The Courier News from Blytheville, Arkansas on June 4, 1953 · Page 1
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The Courier News from Blytheville, Arkansas · Page 1

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Blytheville, Arkansas
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Thursday, June 4, 1953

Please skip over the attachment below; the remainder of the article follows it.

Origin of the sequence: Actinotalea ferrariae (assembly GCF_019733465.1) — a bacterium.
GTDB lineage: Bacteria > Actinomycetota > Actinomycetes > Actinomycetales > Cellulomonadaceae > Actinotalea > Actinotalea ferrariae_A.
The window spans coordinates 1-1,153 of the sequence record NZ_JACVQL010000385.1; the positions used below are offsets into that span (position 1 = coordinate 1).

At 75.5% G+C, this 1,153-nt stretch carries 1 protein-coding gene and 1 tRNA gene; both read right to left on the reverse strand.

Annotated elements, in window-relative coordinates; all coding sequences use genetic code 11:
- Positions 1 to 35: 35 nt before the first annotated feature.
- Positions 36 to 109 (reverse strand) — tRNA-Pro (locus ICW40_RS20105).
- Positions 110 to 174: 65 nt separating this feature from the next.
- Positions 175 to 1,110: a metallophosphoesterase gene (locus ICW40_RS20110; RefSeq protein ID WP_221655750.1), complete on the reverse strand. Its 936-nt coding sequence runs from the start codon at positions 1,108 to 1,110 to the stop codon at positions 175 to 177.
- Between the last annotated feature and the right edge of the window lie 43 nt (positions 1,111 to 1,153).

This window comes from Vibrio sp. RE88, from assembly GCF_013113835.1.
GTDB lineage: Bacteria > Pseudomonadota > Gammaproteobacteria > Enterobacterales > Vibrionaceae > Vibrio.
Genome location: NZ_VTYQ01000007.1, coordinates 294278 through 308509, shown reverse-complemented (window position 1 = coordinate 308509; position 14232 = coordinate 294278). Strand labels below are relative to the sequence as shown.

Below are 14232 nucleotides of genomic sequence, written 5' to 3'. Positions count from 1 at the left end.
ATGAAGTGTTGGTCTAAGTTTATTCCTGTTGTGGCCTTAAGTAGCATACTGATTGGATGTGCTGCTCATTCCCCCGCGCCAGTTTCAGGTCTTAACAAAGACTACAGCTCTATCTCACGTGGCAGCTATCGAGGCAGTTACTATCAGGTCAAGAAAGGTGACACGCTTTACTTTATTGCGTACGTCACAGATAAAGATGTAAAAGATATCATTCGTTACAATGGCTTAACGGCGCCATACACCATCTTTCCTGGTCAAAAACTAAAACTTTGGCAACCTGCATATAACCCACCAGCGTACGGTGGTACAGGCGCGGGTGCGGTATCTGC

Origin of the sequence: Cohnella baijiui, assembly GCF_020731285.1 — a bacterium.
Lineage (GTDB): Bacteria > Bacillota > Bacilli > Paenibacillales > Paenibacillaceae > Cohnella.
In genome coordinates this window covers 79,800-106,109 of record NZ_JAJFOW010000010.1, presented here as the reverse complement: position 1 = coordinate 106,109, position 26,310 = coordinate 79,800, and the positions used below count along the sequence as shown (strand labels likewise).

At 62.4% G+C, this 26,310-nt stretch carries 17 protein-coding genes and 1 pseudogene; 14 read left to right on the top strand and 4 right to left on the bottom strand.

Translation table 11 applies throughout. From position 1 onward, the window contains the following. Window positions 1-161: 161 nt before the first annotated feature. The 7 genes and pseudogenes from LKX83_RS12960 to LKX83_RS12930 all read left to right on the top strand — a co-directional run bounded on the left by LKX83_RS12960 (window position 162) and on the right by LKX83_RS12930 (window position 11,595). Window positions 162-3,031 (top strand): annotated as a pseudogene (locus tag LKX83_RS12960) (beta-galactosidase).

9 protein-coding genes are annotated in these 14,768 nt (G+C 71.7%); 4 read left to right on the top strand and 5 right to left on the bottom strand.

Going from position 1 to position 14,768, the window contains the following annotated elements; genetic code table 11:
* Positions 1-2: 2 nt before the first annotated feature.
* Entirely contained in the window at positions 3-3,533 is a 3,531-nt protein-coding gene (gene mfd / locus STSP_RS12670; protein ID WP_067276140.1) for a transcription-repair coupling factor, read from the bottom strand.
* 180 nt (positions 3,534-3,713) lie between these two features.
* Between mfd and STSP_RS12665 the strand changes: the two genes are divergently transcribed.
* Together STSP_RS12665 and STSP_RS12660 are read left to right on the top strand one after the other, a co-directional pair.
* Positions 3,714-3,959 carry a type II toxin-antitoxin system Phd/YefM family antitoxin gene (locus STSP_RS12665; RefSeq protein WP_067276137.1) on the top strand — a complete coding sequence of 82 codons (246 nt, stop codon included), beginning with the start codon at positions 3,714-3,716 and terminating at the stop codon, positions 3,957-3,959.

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BLYTHEVILLE COURIER NEWS THE DOMINANT NEWSPAPER OP KOBTHEAST ARKANSAS AND SOUTHEAST MISSOURI VOL. XLIX—NO. 64 Dlythevllle Courltr BlythevUle Dally Newt Mississippi Valley Leader Blythevllle Herald BLYTHEVILLE, ARKANSAS, THURSDAY, JUNE 4, 1953 EIGHTEEN PAGES SINGLE COPIES FIVE CENTS FIRST 'MISS BCYTHEVILLE' ENTRANTS — J. Byrd, daughter of Mr. and Mrs. G. I. Byrd. Other L. Westbrook, chairman of the coming "Miss Blythe. entrants to date include Betty Nell Holland, daugh- ville" Beauty Pageant, talks over contest rules with the first three entries In this year's event. Above, he reads contest regulations to Delores Parker (leEt), ter of Mrs. A. B. Holland, and Frances Bright, daughter of Mr. and Mrs. Charles Bright. Deadline for entries is Tuesday, and the contest is slated for June daughter of Mr. and Mrs. Max Holland; Freda Smith, H-ia. (Courier News Photo) daughter of Mrs. G. W. Smith; and Bobbie Jean Rep. Martin Declares —• Income Tax Cuts Will Hinge «./ On Extension of Profits Tax By STEELING G. GREEN WASHINGTON, (AP) - House Speaker Martin iR-Mass.) said today a tax cut for some 50 million individual taxpayers scheduled next Jan. 1 would be "very doubtful" if Congress fails to extend the excess profits tax. ""' Martin told a news conference the scheduled 10 per cent reduction in individual income taxes "goes right along together" with President Eisenhower's request for continuation of the excess profits levy, now due to expire at the end of this month. Reds Turn Back 6 Counterattacks On Key Hill Posts ROK Troops Repelled In Savage Fighting; • One Hill Re-Captured By FORREST EDWARDS SEOUL (g> —Chinese and North Korean Reds today Eledgeham- mered back in bloody hand-to-hand fighting all but one of seven South Korean counterattacks for key Allied hill positions captured by the Communists. Units of four ROK divisions smashed against Chinese clinging to five outposts on Finger and Bloody Ridges on the East-Central Front and North Koreans on portions of Luke the Cook's Castle and Anchor HiH in the East. One outpost was recaptured on Bloody Ridge. All other counterattacks were hurled back, and at Luke's Castle and Anchor Ridge North Korean Reds wound up a day of bitter closequarter fighting in better positions than before. The U. N. Command said two beefed-up Chinese battalions—perhaps 2,500 men — smashed into South Koreans who captured one outpost on Finger Ridge and drove the ROKs off again. Reds Take Anchor Hill North Koreans wrested the crest of Anchor Hill from ROK infantrymen who drove the Reds off the earlier in the day. An Eighth Army briefing officer said that at dusk Communist and South Korean roops faced each other from opposite sides of the dish-shaped crest. Counterattacking South Koreans if the 12th Division lost added ground in desperate see-saw fight- ng for Luke's Castle. There BOKs drove the Reds back late Vednesday were driven back far- her than before by a smashing Communist counterattack. At last report, the North Koreans leld about half of the intricate Castle defenses. Allied warpianes flew scores of nissions again today in close-sup- )rt of troops on the battle line. During the night U. S. Super- orts hit the battlefront with their iggest assault in nearly a year. Nineteen B29s unloaded 190 tons f bombs on Red targets between ^horwon and Kumhwa in the iron Triangle sector of the Central ront. Electronic Sighting Used Reds, U. N. Said Very Close To Korean Truce Agreement The speaker repeated a prediction that Congress will keep the excess profits tax in force until Dec. 31, despite strong opposition by some influential Congress members. Present laws call for a • 10 per cent reduction in personal income tax rates beginning with 1954. The administration has said it "definitely" plans to let this reduction take effect as scheduled. But Martin declared, "if the excess profits tax is not extended, it is very doubtful if financial conditions would be such as to warrant individual tax reductions." "They go along together. Certainly an extension would be very helpful in getting the individual reduction. That would make it almost a certainty." Reed Disputes Prediction Chairman Reed (R-NY) of the tax-framing committee promptly disputed Martin's prediction, however, in this statement: "Apprised of Speaker Martin's statement, Mr. Reed issued a flat denial that his committee favors the excess profits tax or that it intends to change its stand opposing its extension. "Mr. Reed said that in his judgment the testimony being presented to the committee had strengthened the members' conviction that this unproductive tax which discriminated so unjustly against small companies should die." Martin had his news conference soon after returning to the Capitol from a White House meeting of President Eisenhower and GOP congressional leaders. Predicts Extension When Martin left the White House he predicted that Congress would go along with Eisenhower's desires and extend the excess profits tax through the last half of this year. He told reporters: "I'm sure an overwhelming number of members of the House want the excess profits tax extended. I also believe the Ways and Means Blast of Final and Biggest Spring Atomic Test Lights Western Sky By BILL BECKER LAS VEGAS, Nev. (AP) — The biggest atom bomb ever exploded In the United States flamed for more than two minutes in the pre.dawn sky today over Nevada proving ground. The fireball boiled for more than 30 seconds indicating an intensity twice that of any previous bomb or device,detonated In the desert. The 20-fclloton Hiroshima bomb had a 30 second fireball. Dropped from an extremely Heavy clouds and low haze ob- iterated the battle line from the ir but the Air Force said its See WAR on Page 12 a suspended jail sentence today for contempt of Congress. U. S. District Judge Alexander Holtzoff sentenced the Influence peddler to 90 days in jail, but Instead of requiring him to serve the sentence placed him on probation for one year. The judge said in imposing sentence that he was considering "as mitigating circumstance" that irunewald had received "bad advice—so bad that it was fantastic" from. his former attorney. Tiie judge said the record showed that when Grunewald first ap- „ ,. penred before the House Wavs and Mrs. Pauline Shepherd of Blytheville, Route Means subcommittee investigating 2, first place winner of $50 in merchandise certificates in yesterday's (tax scandals his then counselor, fourth Blytheville Value Days drawing of the summer, accepts her ! William Power Maloney, repeated- prize from Alvin Hardy, participating merchant. Other winners yesterday were Tucker Hardaway, Mickey Shelton and Barbara Lcdbetter, ?10; and N. P. Maxwell, Cecilia Jo.Vner, Rose Roberts and Vallie Cn.«ry. all of Blytheville, $5. Jimmy Moore was awarded SI for drawing the names. (Courier News Photo) TOP BVD WINNER Gruenwald Gets Fine of $1,000 90-Day Jail Term is Suspended by Federal Judge WASHINGTON m— Henry W. Grunewald, Washington mystery man, was fined Sl.QQO and given high-flying B-36, the unprecedented A-bomb flashed across the entire horizon and bathed the desert in a ghostly white light for at least five seconds. Then it formed into a brilliant golden fireball. The power of this .amazing weapon was probably not less than 50 dlotons. The Atomic Energy Commission has previously detonated ;hree devices at Yucca Flat that lave had an intensity greater than the so-called nominal or Hiroshima bomb. Reports in Los Angeles to po- ice and sheriff's officers showed hat hundreds of residents felt a vindow-rattling shock about 20 minutes after the blast. Calls from Burbank, Van Nuys and North Hollywood in the San Fernando valley; from Lancaster and Palmdale in the Antelope val- ey; Santa Monica and Beverly Illls. Cats howled and dogs barked. Shock Felt In Los Angeles Observers on mile-high Mt. Wilson near Los Angeles said the burst lighted the whole countryside and a shock and rumble were lelt 15 to 20 minutes Inter. Associated Press correspondents in Northern California said window- rattling rumbles were felt at Marysville. Yuba City and Paso Robles 28 to 30 minutes niter the detonation. Today's blast, 'h and final of the spring series, probably compared favorably with some of the huge explosions reported at the Pacific proving grounds ,t Eniwetok. C. 'as a SclMittflo, director Alvin 3raW ; f ; hIi|»ai<l?&i; devlcV wa refinBm»nt'of one tested previously in thls'series. It incorporated a "discovery" made in the previous shot, he said, but he did not elaborate. The explosion went off exactly at 4:9 a. m. (7:9 a. m. CST). the flash wa's seen in San Francisco, 400 miles away and In Los Angeles 250 miles distant. The fire In the cloud was, visible to mountain observers for two minutes and 20 seconds before it faded. Veteran atomic reporters agreed that this far outshone any of the 30 previous blasts in Nevada. Fires were observed burning on Yucca Flat some minutes later when observers started returning to Las Vegas. The fires probably were in Yucca trees and perhaps some tall cedars and pines left over from previous tests this spring. No structures were known to have been involved today. The burst appeared to be at a Sec ATOMIC on Page 12 Blytheville Firms Begin Summer Closing Schedule Businessman To Address A A Group Here Committee members will give the | began the ir summertime Thursday Approximately 100 Blythevllle An out-of-town business execu- stores were closed this afternoon as ' • members of the Merchant's Division of the Chamber of Commerce ly directed him not to answer questions. The judge commented that the fact that a witness acted on advice constituted no defense. But, he Burns Fatal To 3-Ye®r~Old Negro Girl A three-year old Negro girl died early thjs morning of burns suffered late yesterday when her clothes caught fire as the child played with matches at her home on the B. C. Middleton farm near Steele. Maxine Bonds, step-daughter ot Willie B. McClain, employed on the Middleton farm, died in Hayti Memorial Hospital early today alter having been rushed there yesterday by farm employees. According to B. C. Middleton, the said, when it comes to imposing | ^ said to have been piaylng a -sentence this may be taken into consideration. No Risk of General War, Ike Tells TV Audience By ED CBEAGH WASHINGTON (AP) — Dwight D. Eisenhower inaugurated a new era of presidential contact with the people last night — pledging on a 'family circle" telecast there would be no appeasement of communism and "no risk of a general war." Auto Damage Law Goes into Effect June 11 Arkansas' new financial responsibility law goes into effect one week from today. Under this law, a motorist involved in an accident must be able to show that he can post securl- ity for damages up to $11,000. This $11,000 — which includes $10,000 for bodily injuries involved and $1,000 property damage— does not have to be in tiie Jorm ol insurance. Few People, however, would be able to post $11,000 in cash or property as security, hence Insurance is commonly regarded as the source of protection for the a- nrage no- ,'taist. .:'o>JV Fj *..i^'-,. •• ' Licensed t^VwA* or operate a motor vehicle will be suspended if drivers are invplved in a traffic accident and. fail to meet the security requirements for damage claimed. The security required under the new law may be as low as $101 or as high as $11,- 000. TIIE DRIVER of every motor vehicle that is involved in an accident resulting in death or injury to any person or property damage in excess of $100 must file a new accident report with the Deportment of Revenues within five days after the accident. This report is mandatory regardless of who was at fault. The new law does not in anyway, however, change the existing stato ' tory requirement that am cident report be made nnd filed with the Arkansas State Police Within 48 hours. If a driver is covered by automobile liability insurance at the time of the accident, he will still be required to make out the report and file it with the Revenue Department. However, If he submits proof of such insurance with tile report, his licenses will not be suspended. Surrounded by four members of his official family, and inviting his millions of television watchers to think of themselves as fellow- dwellers In "the national house," Eisenhower gave these assurances in a precedent-setting White House report to the nation: "We are going to keep our temper; we are going to fcuild our strength." "We are not going to cripple this nation and we are going specifically to keep up Its air power." "Our effort is to secure peace— and prosperity in peace." So, in easy conversational style, and passing the bail repeatedly to his Cabinet aides, Eisenhower met head on the accusations aired in Congress only a few hours before [hat his Air Force budget cuts are imperiling the nation's security. NVw "Fireside Chat" He did more than that: By introducing the TV presidential panel program, with free technical advice from some of the highest- juiced advertising? experts in the business, he gave a new dimension to the "fireside chat" invented by Franklin D. Roosevelt and adapted for radio and television, now and then, by Harry S. Truman. Elsenhower's audience, estimated In TV circles fit 50 millions, saw and heard the President, a little dldgety at first but calm as you please later, lean on his desk and talk . . . tell them, with reference to the 1038 concessions to Adolf Hitler that sowed the seeds Optimism High Among Officials In Washington Only Differences At Present Reported To Be Minor Ones WASHINGTON (AP) — The Communist and United Nations commands were reported today to be very close to agreement on a Korean War armistice. Officially, there was the ;losest stcrecy but it was clear that in high quarters of the government there was very- strong confidence that agreement on a truce was at hand. There was a notable increase of optimism among officials and some indication the latest Red response could be considered as virtual acceptance of the U. N. proposals of, 10 days ago. According to this Interpretation, the only matters left to be ne- goatiated are relatively minor differences. The Red reply to the U. N. plan for dealing with the deadlock over disposition of prisoners of war was received by the government this morning. The Reds presented It to the U. N. command at Panmun- jom last night, Washington time. Official secrecy covered reaction at the Stale and Defense Departments and the White House. But there were indications that solution was being reached. It is the prisoner issue which has blocked agreement for many months. It turns on the question of what should be done about prisoners of war who were unwilling to go home after "an armistice. In putting forth their latest plan 10 days ago, the U. N. command- under direction from Washington- made some concessions on this )otnt. It dropped a proposal that 34,000 balky POWs from the North Korean forces should be released in South Korea as soon as the truce lecame effective. It also agreed to a system of majority voting in a proposed, "neutral" nations truce commission which would supervise the of the last world war and become h » otllin s ° [ POWs ^" an armi- symbol of appeasement: s ' ce ' "There is going to be no new Munich and at the same time there s going to be no risk of a general ivar, because a modern war would be too horrible to contemplate." Manila Beauty ig statu- j _ * .other ac- Prtn&rtnf \*"fr out and ' UytTU/fl J i For June 11 MANILA — The Manila beauty It reportedly agreed also .to let the state of these prisoners be discussed for a limited time at a Korean political conference of the warring powers. But, the U. N. command insisted that there could be no compromise on its proposal that in the end (1) prisoners refusing to go home should be given their freedom this side of the iron curtain, (2) that at no time should they be coerced or intimidated by Red representatives who would be permitted to visit and talk with them after an armistice. House that opportunity." The excess profits tax bill, a key point in Eisenhower's financial program, has been bottled up so far by the Ways and Means Committee whose chairman, Rep. Reed (R-NY), wants the tax to die July 1. The discussion at the White House came while the President waited to find out whether h i s "businessmen's administration" can count on the support of businessmen . when his policies pinch their pockctbool:s. His ad- ' visera were betting that business would come through on that point by Riving a reluctant okay to a request for a six-months extension on Uic excess profits levy. ' afternoon closing schedule. The division had earlier voted to close business firms included in the group each Thursday afternoon through the months of June, July and August. A normal operating schedule will be resumed August 28, according to the Chamber of Commerce. Inside Today's Courier News , ..Kiwanls tops .Taycces In Little League play.. Yanks throw scare Into American Leasuft... Sports.. .Page 10... ...Society new)i...Pa(e 4... ...Markets. P.ifc 12... tive will address the Blytheville I The fine imposed Is the maximum for contempt of Congress. The maximum jail term is one year. Judge Holtzoff last week ordered a heart specialist to examine Grunewald, who Is 61 years old, to determine whether going to jail j would impair his life or health. The doctor, Bernard J. Walsh, group of Alcoholics Anonymous at (.submitted a report but it was not 8:30 p.m. tomorrow. I , The meeting will be held in the j AA club rooms at 111 East Main.) mentioned today and its contents wore not disclosed. Grunewald was indicted on 31 _,,„„ . |, . , T , _ ., _ icounls of contempt of Congress for over Alvm Hardy Furniture Co., j dcfy|ng (he Hous ^ lnvesUl ,*t 01 , s .He pleaded guilty to one count and the room of her mother's house, when suddenly she ran out with her clothes on fire. A Negro man reportedly ripped the child's clothes off and attempted to find a doctor. When no physican could be located immediately, she was taken to the Haytl hospital. Services wll be conducted Friday at 1 p. m. at the Luxora Cemetery. Survivors include the step-mother and a sister, Murline Bonds. Caston Funeral Home la In charge. and will be open to the public. Similar mcllngs open to the pub- i government dropped the othe lie are held each Friday at 8:30 j Before passing sentence, the p.m. in the club rooms. Closed KCS- sions of the group are conducted each Tuesday night. Death Penalty Bill PINE BLUFF (/F) — State Rep. Lawerence Dawson said today he will Introduce a bill to abolish (he death penally in fho nrxt tc.s- ; judge asked Orunewald whether he had anything to say.* "No, sir, your honor," the heavyset, bald Orunewald replied. His current attorney, William H. Collins, told the judge that Grunewald, after he pleaded guilty, testified before the tax scandal Investigators "for nine straight days, even to the point of exhaustion." Collins Immediately paid Grime- wald's fine, with 50 riollnr bills and ion of the Arkansas legislature, j a single hundred dollar bill. Pirates Trade Kiner to Cubs PITTSBURGH (IP) — The Pitls- burgli Pirates traded home run kins Ralph Kiner, catcher Joe Ga- raglola, pitcher Howie Pollet and outfielder-lnflelder George Metko- vitch to the Chicago Cubs today tor six players and nn undisclosed amount of cash. The Pirates got pitcher Bob Schultz, catcher Toby Atwell, nnd outfielders Gene Hermanskl, Preston Ward nnd Bob Addis. Also the Pirates got the option to purchase Inflelder George Freese from Sprinsflelil In I he International THE UNINSURED motorist after filling out his report with the Department of Revenue:;, will receive notice that he must deposit .sufficient security to cover the damage done to the other vehicle, or vehicles, involved in the accident. This security must be deposited with the Department of Revenues within 10 days of the issuance of such notice. Could Ixisc License Faiure to deposit security will result in the revocation of the operators licenfie.s, license plate and registration certificate. The deposit of security is not necessary under the following circumstances: 1. If the person receiving such a notice deposits with the department a release of liability by all parties involved. 2, Final adjudication in a court of competent jurisdiction that he Sec AUTO on Page 12 pageant to select Miss Manila and i Tne Panmunjom negotiations Mr. and Miss Junior Manila will be j wcre recessed for one day after held at the Ritz Theater here June 1 tnG Communists made their latest II under the sponsorship of the Ma- Proposals. This was to accord op" " " portunity for full study of the Communist statement in Washington, and for exchanges between offi- nila Lions club. Proceeds from ticket sales of the beauty contest to select a representative to the Miss Arkansas Beauty Pageant will go to help support the Manila health unit which cials here and Gen. Mark Clark, the U. N. commander. The negotiators are to meet again at 8 p. m. (CST), Friday. serves Mississippi County west of Big Lake. or Saturday morning, Panmunjom For the first time this year, the i time. pageant Will include a contest for | . young boys and girls aged 3-7 to ' crown King Neptune and his queen. Assisting the Lions Club Chairman Bill Homer with the Miss Ma,- | nlla contest are Mrs. Guy Ruben and Mrs. R. J. McKinnon, and conducting the junior event is Mrs. Max Missco Convicts Granted Paroles Two men convicted in Mississippi County Circuit Court were among H. Isaacs. I the 43 convicts who received paroles The Manila School band will pro- ; yi^u-rday from the State Parole vide a musical background for the ! Board in Little Rock. Junior event. j They are Ray Ashmore, .who was sentrncert Jan. 16 to one year on a charge of embezzlement, and John William Carter, sentenced April 11, 1952, to two years for burglary. Cherry to Speak To Demolays JONESBOKO (IP}— Some 300 dele- jfites are expected to hear Gov Cherry address the annual DeMolay convention here Saturday The 3-day conference opened today. Paintings by Blytheville Woman To Be Featured in Memphis Exhibit League (or fall delivery. Mrs. Marilyn Florman of Blythe- vllle will be featured in a one-man nrt exhibit to be held in Stebbins Art Gallery in Memphis the week of June 7-13, it was announced yesterday. Twenty-two paintings by Mrs, Florman will be hung for the exhibit, according to her husband, Uoyd Flormin. Included in the group will be portraits of Blytheville, O.sceola and Memphis figures. Mrs. Florman, the former Miss Marilyn Hormviiv. of Chattanooga, first began paiiUUW in grammar- school days under the guidance of an nunt who Is a commercial artist there. Later, she majored in art at the University of Chattanooga, where she met her husband. For the past two years, she has studied under Sergei Bongart, European artist now located in Memphis. Several of her paintings have been sold to Memphis buyers. • Portraits, landscapes and still life works will be shown nt the exhibit, which will be open from 5 10 p.m. until Weather ARKANSAS — Generally fair this afternoon, tonight and Friday except widely scattered thundershowers and not so warm northwest portion Friday. MISSOURI — Partly eloudly tom,.:ht and Frldny; .scattered thun- dcr.-ihowerK and cooler northeast and extreme north portions, low tonight in the 60s; high Friday 80s norttuvcst to the 90s southeast. Minimum this morning — fi8 Maximum yesterday — 91. Sunrise tomorrow — 4 -AT, Sunset today — 7:0!>. Mean temperature (midway between lsh and low) — 79.5. Normal and moan (or June — 11 J. Preclp, lost 24 hours (7a. to 7H.) — "Tone. Preclp. Jan. 1 to date — 29.38. This Oate Last Year Minimum this morning — VI, Mnxlnnmt yesterday — f)9. Frcdp. Jan. 1 to data — 23,3T.